Edinburgh, Fife & East Scotland

Flight path trial to be halted two months early

Trial route map

The trial of a new flight path from Edinburgh Airport is to be halted two months early after intervention from Scotland's transport minister.

The new route started in June in a move designed to allow one flight to depart every minute at peak times.

It was due to run until 24 December but will now stop on 28 October.

The move follows concerns from local communities, with residents saying they experienced sleep disruption and noise pollution.

Transport Minister Derek MacKay secured the agreement with the airport.

Gordon Dewar, Edinburgh Airport's chief executive, told BBC Radio's Good Morning Scotland programme: "We always knew this was going to have an impact and the trial now tells us with data and facts what that impact would be before we consider what the next steps for the future are.

"We are in no doubt that for some this suggested flight path is detrimental.

"We are also in no doubt that the flight path is one of the main options in delivering the capacity that the airport and the country needs."

'Engaging with communities'

He added: "We believe that this trialled route is the least detrimental option given the geography we have to deal with.

"There are tough decisions ahead but I hope that we can make them together based on data and balancing the needs of Scottish passengers and local residents.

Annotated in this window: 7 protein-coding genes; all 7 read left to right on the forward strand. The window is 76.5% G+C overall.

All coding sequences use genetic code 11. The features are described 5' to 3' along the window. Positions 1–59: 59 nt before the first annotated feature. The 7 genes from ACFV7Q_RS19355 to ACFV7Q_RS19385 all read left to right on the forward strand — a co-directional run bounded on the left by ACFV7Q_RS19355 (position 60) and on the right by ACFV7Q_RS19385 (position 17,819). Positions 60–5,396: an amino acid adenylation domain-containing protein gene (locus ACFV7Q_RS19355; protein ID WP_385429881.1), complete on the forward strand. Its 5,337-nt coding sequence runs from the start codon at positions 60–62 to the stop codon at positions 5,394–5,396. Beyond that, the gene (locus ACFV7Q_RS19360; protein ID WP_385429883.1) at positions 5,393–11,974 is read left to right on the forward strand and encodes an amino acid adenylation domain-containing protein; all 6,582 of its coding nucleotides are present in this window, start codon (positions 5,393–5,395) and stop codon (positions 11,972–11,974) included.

"We will be engaging with local communities and their representatives in early 2016 to do just that."

SNP MP for Livingston Hannah Bardell welcomed the decision to call a halt to the trail.

She said: "I had a lot of constituents contact me largely about the noise intrusion into their homes.

"Lots of people being woken up early in the morning, cargo flights going on late at night, their children's sleep patterns being affected."

She added: "The local folk in this area of Uphall, Broxburn, Winchburgh and a number of other areas, were affected because the flights were not sticking, they believe, to the flight path that was stipulated.

"They were actually turning early and so it was fully fuelled planes turning over people houses at very low levels."

'End in sight'

Alison Johnstone, MSP for Lothian and Scottish Green Party candidate for Edinburgh Central, said: "I'd like to congratulate the community on their success in reducing the length of the reckless flight trial by two months.

"This is entirely due to sheer determination and their well-organised and effective campaign.

"October will still feel like a long month for the community who have had to suffer negative health impacts and disruptive noise caused by the trial, but I am please the airport have recognised the need to listen and act.

"An end to this stressful situation is now in sight."

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